Is your Employee Value Proposition attracting Millennials? - Part 1
We have seen a vast number of millennials join the workforce in recent years. According to a recent study by Big 4 Accountancy firm - PwC, Generation Y will make up 50 percent of the global workforce by 2020. Not only will attracting the best of this generation be crucial for the future success of your business, but their career aspirations, attitudes about work and knowledge of emerging technologies will redefine the culture of your workplace.
In Part 1 of this series, we take a look at what employers are doing to attract a new generation of talent!
What the big names are doing to recruit millennials
Although the deviation from traditional recruitment strategies has been a gradual process for many companies, there are also prominent organisations leading the way using value offerings such as updated technologies, flexible working hours and a more relaxed internal culture to recruit from the millennial talent pool. Below are examples of what some the big names are doing to attract millennials:
McDonalds partners with SnapChat
Employers are always brainstorming inventive ways to engage young talent. Step 1 – Go where they are. Step 2 – Do what they do. When it comes to recruiting Millennials, that means going online and doing social media. Enter Snapchat.
McDonalds has teamed up with the widely used app in order to recruit millennial candidates. After discovering that 50 percent of SnapChat users are between the ages of 16 and 24 (the typical hiring age bracket for McDonalds), the fast food franchise now directs invitations to users, and anyone interested in applying can start sending in what is now referred to as ‘Snaplications’.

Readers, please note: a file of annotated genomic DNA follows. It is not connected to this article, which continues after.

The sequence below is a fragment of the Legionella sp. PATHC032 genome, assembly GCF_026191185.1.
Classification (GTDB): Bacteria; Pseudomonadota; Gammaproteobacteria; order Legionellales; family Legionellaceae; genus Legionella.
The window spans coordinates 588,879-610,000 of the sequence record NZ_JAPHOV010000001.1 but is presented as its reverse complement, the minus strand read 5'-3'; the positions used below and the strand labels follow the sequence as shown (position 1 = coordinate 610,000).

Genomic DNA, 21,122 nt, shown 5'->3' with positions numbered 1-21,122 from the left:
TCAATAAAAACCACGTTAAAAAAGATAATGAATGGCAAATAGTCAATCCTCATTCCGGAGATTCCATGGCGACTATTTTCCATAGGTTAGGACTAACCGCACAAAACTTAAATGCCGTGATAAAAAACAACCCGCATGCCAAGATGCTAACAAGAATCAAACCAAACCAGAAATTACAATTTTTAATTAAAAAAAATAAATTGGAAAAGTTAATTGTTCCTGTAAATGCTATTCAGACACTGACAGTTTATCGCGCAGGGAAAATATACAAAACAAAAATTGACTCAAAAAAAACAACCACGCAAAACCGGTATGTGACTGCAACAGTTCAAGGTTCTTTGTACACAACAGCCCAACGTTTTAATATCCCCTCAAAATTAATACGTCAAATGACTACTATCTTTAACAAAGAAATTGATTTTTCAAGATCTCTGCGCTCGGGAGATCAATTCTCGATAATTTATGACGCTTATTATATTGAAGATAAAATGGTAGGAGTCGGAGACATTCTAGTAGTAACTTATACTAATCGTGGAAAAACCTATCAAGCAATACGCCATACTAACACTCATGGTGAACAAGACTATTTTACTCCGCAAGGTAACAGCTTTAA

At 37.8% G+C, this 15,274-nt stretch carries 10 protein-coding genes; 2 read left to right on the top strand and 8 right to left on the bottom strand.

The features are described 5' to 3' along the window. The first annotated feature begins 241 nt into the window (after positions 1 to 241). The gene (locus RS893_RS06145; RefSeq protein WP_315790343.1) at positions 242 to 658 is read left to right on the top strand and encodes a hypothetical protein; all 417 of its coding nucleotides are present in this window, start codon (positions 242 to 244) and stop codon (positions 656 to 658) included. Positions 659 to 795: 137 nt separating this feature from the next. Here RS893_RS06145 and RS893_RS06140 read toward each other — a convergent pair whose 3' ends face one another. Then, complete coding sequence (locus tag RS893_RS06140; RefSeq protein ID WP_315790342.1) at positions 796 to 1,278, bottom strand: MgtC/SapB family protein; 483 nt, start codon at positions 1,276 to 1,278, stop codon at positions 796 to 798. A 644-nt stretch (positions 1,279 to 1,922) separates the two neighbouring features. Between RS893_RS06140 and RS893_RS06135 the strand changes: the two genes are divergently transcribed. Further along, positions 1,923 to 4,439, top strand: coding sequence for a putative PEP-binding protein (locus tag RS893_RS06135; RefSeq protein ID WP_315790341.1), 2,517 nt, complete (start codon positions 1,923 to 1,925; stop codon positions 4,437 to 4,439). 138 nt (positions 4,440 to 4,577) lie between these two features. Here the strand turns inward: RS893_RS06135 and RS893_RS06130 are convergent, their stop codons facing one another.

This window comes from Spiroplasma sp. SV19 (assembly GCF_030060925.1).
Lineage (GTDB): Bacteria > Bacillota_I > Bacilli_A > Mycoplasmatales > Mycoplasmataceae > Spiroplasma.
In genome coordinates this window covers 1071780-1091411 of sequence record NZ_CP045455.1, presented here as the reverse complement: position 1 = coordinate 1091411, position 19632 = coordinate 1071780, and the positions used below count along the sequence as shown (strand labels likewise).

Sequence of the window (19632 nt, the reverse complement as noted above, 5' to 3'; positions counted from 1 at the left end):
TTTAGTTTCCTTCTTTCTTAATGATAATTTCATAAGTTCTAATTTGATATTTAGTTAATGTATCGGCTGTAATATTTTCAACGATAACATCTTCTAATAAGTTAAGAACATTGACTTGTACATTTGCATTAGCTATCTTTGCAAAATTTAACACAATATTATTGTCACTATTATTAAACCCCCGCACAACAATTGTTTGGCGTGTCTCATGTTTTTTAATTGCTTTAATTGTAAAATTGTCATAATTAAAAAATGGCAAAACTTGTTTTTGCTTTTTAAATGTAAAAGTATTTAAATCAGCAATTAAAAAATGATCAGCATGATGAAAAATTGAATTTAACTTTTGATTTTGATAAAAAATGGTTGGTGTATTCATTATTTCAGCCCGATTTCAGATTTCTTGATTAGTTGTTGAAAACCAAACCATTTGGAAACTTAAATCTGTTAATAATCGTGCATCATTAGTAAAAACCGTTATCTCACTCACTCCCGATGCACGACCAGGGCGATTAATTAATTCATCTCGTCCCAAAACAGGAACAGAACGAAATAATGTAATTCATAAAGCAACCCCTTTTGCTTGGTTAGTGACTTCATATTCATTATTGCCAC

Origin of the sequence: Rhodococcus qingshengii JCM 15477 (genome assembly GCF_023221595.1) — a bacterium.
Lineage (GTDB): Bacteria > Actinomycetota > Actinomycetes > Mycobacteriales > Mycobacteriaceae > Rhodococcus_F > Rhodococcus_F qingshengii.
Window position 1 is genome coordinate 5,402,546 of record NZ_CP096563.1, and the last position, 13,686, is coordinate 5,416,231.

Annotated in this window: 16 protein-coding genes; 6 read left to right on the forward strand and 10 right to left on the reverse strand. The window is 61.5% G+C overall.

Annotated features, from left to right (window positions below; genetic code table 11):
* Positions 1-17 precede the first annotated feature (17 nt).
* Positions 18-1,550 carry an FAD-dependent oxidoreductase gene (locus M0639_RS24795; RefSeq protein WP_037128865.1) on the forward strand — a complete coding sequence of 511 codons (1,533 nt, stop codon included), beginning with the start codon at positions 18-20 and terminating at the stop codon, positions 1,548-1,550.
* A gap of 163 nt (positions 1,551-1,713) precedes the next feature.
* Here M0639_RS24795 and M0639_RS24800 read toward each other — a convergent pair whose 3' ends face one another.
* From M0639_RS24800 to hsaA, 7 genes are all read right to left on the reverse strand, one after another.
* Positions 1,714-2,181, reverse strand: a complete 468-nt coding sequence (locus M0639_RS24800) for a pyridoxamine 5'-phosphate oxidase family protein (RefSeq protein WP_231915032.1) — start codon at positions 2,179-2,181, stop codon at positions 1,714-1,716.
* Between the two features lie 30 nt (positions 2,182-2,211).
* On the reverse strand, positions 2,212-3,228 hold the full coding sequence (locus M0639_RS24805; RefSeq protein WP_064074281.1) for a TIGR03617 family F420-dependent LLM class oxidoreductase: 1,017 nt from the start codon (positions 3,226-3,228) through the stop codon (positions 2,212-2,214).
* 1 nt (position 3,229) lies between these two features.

By engaging this target audience through their smartphones (which is exactly where they are spend most of their time), the company is expected to be successful in its latest technology-driven recruitment campaign.
Teach First promotes purpose over salary
Paul Drechsler, the president of the Confederation of British Industry, is also the chairman of the Teach First education charity. Part of his challenge at Teach First is finding recent college graduates who are willing to work in some of the UK’s toughest schools. How does he do it? He sells purpose to millennials. Obviously, being a charity, salaries can be tight but he overcomes that by showing millennials the difference they can make working at Teach First. “Millennials have a much stronger bias to make a positive difference in society. We have to resonate with the values young people have today,” he says.
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